In his latter days Bengel strongly recommended to those about him the careful meditation of the apocalyptic epistles. He said, “There was scarcely any thing that was so much fitted to affect and purify us.”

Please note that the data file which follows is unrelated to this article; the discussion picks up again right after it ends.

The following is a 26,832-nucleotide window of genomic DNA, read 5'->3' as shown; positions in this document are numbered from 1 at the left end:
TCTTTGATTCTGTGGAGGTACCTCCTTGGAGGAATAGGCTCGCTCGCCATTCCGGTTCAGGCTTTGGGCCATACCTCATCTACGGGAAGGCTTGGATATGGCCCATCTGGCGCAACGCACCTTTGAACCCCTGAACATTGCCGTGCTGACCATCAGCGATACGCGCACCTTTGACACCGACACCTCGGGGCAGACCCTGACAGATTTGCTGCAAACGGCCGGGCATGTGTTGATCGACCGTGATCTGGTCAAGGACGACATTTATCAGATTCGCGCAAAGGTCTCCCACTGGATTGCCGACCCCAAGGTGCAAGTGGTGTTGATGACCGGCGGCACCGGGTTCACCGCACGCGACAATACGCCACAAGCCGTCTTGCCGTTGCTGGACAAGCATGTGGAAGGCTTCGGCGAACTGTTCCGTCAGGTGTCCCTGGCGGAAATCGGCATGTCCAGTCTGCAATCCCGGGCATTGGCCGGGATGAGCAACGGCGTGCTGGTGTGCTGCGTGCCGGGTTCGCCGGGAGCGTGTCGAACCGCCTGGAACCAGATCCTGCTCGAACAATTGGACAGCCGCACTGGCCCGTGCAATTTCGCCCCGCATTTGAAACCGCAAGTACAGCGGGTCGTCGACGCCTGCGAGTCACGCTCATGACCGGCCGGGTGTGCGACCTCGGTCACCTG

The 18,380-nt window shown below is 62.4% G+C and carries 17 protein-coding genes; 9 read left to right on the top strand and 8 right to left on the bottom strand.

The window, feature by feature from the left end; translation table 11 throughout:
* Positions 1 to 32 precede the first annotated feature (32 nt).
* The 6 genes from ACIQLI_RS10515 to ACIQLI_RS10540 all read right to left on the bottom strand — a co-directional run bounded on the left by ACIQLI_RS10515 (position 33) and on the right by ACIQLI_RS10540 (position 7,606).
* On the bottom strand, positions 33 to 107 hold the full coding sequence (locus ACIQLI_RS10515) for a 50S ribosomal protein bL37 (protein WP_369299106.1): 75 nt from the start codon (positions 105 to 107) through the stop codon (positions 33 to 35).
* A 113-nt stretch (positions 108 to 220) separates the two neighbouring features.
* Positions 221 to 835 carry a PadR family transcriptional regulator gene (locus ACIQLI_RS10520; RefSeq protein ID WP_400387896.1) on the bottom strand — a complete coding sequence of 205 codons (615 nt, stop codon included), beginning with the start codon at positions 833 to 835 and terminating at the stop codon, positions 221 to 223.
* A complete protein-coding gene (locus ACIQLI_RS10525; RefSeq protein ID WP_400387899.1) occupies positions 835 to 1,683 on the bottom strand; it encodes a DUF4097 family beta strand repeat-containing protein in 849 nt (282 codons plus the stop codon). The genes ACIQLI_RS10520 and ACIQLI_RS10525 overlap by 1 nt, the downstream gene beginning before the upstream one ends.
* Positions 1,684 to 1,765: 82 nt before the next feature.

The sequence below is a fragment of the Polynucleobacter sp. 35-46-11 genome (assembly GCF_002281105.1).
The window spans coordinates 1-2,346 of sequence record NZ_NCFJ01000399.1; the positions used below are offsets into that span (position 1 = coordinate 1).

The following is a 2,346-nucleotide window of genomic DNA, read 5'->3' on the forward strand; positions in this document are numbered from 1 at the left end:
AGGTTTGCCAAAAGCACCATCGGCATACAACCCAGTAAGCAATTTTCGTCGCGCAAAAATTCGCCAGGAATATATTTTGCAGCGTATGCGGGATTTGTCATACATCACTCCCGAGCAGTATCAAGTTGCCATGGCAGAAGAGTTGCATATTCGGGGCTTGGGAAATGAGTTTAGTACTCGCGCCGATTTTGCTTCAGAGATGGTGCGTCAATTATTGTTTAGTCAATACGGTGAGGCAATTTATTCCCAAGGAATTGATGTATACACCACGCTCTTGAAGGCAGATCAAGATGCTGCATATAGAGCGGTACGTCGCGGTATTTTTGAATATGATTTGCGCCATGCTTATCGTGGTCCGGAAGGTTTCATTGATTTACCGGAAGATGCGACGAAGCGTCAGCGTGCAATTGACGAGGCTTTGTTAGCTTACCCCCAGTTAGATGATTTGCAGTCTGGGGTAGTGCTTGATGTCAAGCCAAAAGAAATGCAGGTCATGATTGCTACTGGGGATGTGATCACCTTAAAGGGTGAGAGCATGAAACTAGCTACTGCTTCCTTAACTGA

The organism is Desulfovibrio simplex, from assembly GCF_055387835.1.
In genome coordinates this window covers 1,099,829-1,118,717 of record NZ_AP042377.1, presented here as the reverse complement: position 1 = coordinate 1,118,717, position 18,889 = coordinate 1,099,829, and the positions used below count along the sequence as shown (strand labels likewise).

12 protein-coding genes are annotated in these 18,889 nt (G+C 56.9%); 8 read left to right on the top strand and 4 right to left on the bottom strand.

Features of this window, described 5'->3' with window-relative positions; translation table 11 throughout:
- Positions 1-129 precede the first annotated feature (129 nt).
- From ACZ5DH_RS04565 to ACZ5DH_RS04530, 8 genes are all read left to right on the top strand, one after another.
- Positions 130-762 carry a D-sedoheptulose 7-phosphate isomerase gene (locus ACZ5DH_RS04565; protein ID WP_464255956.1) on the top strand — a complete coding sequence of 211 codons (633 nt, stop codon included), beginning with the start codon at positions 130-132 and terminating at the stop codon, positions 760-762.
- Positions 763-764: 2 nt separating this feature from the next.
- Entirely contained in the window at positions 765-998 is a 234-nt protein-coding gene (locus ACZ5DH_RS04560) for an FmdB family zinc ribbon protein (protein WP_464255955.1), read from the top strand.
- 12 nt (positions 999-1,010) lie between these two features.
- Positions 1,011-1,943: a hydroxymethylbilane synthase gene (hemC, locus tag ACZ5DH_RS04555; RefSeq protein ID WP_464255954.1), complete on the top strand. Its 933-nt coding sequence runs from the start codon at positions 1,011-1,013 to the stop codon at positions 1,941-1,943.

Revelation 3:1. And to the angel of the church at Sardis write: These things saith he who has the seven Spirits of God, and the seven stars: I know thy works, that thou hast a name that thou livest, and art dead. In regard to the seven Spirits of God, or the powers of the Spirit working in creation, see on ch. Revelation 1:4. In the description given of the person of Christ in ch. 1, from which usually the predicates in the beginning of the epistles are borrowed, the seven Spirits are not expressly mentioned. But from the feeling, that every thing which is the Father’s is also Christ’s, with which John shews himself to have been so deeply penetrated in the Apocalypse as well as in the Gospel, there might have been a recurring to ch. Revelation 1:4; comp. ch. Revelation 5:6. According to the parallel passage, the seven Spirits are not mentioned in respect to the communicating of the spiritual powers of life (Bengel), nor in respect to omniscient and heart-searching knowledge (Vitringa, Züllig, De Wette), but in respect to the unconditional and unlimited power to punish and reward. The predicate: who has the seven Spirits of God, forms the foundation for what is said in Revelation 3:3, “I will come upon you.” Just because Christ has the seven Spirits of God, he has also the seven stars. No one can deliver the rulers of the church, imaged by them, out of his hand, if they should fall under his displeasure, as is the case here; nor can any one hurt them, if they are the objects of his love. From the mouth of such an one, the words, “I know thy works,” must convey a dreadful sound; for the roar of words must be followed by the destructive lightning of deeds. The seven stars, which were already mentioned in ch. Revelation 2:1, could only return here in a subordinate relation to the seven Spirits of God; as the possessor of the latter, Christ could only be designated once in the commencement of the epistles. Bengel: “These seven stars have already been repeated from the first chapter in ch. Revelation 2:1; and since nothing else is repeated a second time from the first chapter in the second and third, this is an indication, that the seven stars are here introduced only incidentally, as they are subordinate to the seven Spirits of God.”—“The description of this overseer,” remarks Bengel, “is short and abrupt, but in a single little word much that is of an unpleasant nature is comprised.” The name is here, not the accidental proper name, but the significant name of office; as appears alone from the circumstance, that by the angel not a single individual is denoted, but the whole presiding body of the church. Such a body in the church of Christ has by its very position a name that it lives; for Christ has already called them to become alive, and much more is the name of life inseparable from the pastoral office in a Christian church. Yet it is with some probability that Bengel, after the example of Hip. a Lapide, supposes some allusion to be here made to the proper name of the person, who formed the centre of the presiding body at Sardis: “There are in Greek and in other languages also many names, which are derived from life, such as Zosinus, Vitalis, etc. Very likely the angel of this church had a fine name of this sort, and from it the Lord takes occasion to admonish him of the opposite nature of his condition.” But anyhow this passage is admirably fitted to awaken in us a sacred shudder at what is merely nominal. As Bengel remarks, “In Scripture a name, which is unaccompanied by deed, is often disowned and laid aside, Ruth 1:20, Jeremiah 20:3. And it is remarkable, that the Revelation suffers no false names, ch. Revelation 2:2; Revelation 2:9. The Lord everywhere in it looks to the bottom of things, and before his eyes all that is mere appearance, falsehood, and conceit must vanish away.”